Aerosol spray on canvas, 3 coffee. OST: I made this song for that one [link]
Lucifer ( Hebrew: הֵילֵל, hēlēl, "shining one" Greek: Ἑωσφόρος, Heosphoros, "dawn-bearer"; Latin lucem ferre, "light-bringing") is a term in Christianity, that is applied to the Devil. Lucifer is the Septuagint translation of the Hebrew term "Helel ben Shaḥar" ("the shining one, son of the morning"), in the prophetic vision of Isaiah (14:12-14). The term Lucifer is used in the Vulgate (Latin lucifer, "light-bringing") and is applied to the morning star, Venus seen at dawn; it is also the KJV rendering of the Hebrew word hēlēl. After the name "Lucifer" became synonymous with the Devil in Christian culture, its use outside of the Bible was popularized in works such as Dante Alighieri's Inferno and John Milton's Paradise Lost. Metaphorically, the title Lucifer is applied to Jesus Christ himself.
Lucifer is just another name for Satan, who as head of the evil world-system is the real, though invisible, power behind the successive rulers of Tyre, Babylon, Persia, Greece, Rome, and all of those evil rulers that we have seen come and go in the history of the world. This passage goes beyond human history and marks the beginning of sin in the universe and the very fall of Satan in the pristine, sinless spheres before the creation of man.
Lucifer, Satan and the Devil are three different names for the same angel. Lucifer refers to this angel when he lived in heaven.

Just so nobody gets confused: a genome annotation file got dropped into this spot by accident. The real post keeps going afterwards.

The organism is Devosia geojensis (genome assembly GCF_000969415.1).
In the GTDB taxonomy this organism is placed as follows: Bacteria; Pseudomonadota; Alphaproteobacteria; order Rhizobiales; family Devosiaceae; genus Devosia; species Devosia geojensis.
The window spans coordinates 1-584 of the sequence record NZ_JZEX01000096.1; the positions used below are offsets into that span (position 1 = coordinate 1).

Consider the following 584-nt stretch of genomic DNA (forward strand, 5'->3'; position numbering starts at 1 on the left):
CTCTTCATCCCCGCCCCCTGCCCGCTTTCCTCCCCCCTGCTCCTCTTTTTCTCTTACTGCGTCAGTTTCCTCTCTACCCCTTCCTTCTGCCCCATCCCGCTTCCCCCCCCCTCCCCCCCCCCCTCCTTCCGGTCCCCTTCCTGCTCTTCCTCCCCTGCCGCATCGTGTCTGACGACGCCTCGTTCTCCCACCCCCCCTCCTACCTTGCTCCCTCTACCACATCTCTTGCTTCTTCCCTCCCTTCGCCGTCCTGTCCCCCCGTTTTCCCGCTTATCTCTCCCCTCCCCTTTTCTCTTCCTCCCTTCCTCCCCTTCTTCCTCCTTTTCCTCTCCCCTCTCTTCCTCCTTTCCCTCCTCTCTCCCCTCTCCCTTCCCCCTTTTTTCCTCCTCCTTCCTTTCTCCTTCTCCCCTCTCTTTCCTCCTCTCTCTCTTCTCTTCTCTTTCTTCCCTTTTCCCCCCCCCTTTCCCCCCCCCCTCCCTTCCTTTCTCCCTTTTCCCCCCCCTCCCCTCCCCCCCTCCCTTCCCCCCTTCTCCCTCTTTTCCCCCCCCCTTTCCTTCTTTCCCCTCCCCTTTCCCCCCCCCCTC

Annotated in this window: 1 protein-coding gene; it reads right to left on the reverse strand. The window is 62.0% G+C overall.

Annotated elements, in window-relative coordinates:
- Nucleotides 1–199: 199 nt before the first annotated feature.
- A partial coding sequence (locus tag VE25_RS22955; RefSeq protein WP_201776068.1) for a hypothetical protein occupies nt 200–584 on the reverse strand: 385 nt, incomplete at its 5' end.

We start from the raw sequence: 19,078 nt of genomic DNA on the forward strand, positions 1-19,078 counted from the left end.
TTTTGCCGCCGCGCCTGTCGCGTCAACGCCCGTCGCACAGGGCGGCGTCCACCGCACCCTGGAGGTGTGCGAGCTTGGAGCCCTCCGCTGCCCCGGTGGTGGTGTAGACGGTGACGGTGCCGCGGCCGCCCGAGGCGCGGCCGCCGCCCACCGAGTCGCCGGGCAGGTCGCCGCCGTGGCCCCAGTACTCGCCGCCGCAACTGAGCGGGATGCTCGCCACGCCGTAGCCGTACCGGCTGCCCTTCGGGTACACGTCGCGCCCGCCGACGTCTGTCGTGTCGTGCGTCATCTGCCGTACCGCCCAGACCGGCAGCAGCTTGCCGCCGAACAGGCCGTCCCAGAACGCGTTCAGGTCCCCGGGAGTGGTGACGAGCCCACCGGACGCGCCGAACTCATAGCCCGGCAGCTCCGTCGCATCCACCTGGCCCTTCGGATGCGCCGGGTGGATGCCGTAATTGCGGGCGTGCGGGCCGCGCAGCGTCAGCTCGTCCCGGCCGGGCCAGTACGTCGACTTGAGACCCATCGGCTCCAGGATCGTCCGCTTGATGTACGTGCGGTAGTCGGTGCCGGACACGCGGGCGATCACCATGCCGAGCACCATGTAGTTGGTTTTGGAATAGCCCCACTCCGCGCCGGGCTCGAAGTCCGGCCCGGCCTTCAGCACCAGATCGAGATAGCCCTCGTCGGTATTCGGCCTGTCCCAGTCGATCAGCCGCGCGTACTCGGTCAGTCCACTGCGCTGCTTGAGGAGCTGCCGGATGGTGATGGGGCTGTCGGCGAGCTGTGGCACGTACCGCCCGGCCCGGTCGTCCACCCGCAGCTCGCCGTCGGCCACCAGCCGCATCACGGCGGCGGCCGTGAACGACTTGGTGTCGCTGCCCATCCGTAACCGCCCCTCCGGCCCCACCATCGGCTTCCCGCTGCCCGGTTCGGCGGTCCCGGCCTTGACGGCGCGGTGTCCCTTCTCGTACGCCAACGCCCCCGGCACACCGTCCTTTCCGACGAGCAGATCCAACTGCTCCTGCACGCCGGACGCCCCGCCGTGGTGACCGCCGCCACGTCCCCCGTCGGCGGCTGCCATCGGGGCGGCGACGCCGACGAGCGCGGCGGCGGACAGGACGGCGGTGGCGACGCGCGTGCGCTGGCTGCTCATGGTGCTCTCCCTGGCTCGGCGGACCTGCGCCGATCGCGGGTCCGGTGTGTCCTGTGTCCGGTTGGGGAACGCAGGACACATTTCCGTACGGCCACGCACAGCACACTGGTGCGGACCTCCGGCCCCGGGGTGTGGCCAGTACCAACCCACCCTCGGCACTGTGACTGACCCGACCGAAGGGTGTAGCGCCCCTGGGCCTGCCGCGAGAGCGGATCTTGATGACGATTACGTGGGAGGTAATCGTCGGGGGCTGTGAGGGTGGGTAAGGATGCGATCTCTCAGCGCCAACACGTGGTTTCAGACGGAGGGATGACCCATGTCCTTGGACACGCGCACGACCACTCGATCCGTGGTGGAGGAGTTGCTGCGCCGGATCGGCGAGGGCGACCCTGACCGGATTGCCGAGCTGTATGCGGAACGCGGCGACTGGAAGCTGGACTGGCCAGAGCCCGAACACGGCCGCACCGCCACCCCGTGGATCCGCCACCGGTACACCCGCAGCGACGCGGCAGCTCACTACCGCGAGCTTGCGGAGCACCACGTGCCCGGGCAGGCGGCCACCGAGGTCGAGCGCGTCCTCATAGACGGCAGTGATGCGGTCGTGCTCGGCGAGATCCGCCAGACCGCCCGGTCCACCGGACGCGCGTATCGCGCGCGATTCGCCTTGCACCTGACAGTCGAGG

The Devil (from Greek: διάβολος or diábolos = 'slanderer' or 'accuser') is believed in many religions and cultures to be a powerful, supernatural entity that is the personification of evil and the enemy of God and humankind. The nature of the role varies greatly. It ranges from being an effective opposite force to the creator god at one extreme, where both are locked in an eons long holy war for human souls on what may seem even terms (to the point of dualistic ditheism/bitheism), to being just a comical figure of fun or even an abstract aspect of the individual human condition at the other.
Whilst mainstream Judaism contains no overt concept of a devil, Christianity and Islam have variously regarded the Devil as a rebellious fallen angel or demon that tempts humans to sin, if not commit evil deeds himself. In these religions – particularly during periods of division or external threat – the Devil has assumed more of a dualistic status commonly associated with heretics, infidels, and other unbelievers.
As such, the Devil is seen as an allegory that represents a crisis of faith, individualism, free will, wisdom and enlightenment.
In mainstream Christianity, God and the Devil are usually portrayed as fighting over the souls of humans, with the Devil seeking to lure people away from God and into Hell. The Devil commands a force of evil spirits, commonly known as demons. The Hebrew Bible (or Old Testament) describes the Adversary (Ha-satan) as an angel who instigates tests upon humankind.
Many other religions have a trickster or tempter figure that is similar to the Devil. Modern conceptions of the Devil include the concept that it symbolizes humans' own lower nature or sinfulness.
People often put the concept of the Devil to use in social and political conflicts, claiming that their opponents are influenced by the Devil or even willingly supporting the Devil. In addition, the Devil has also been used to explain why others hold beliefs that are considered to be false and ungodly.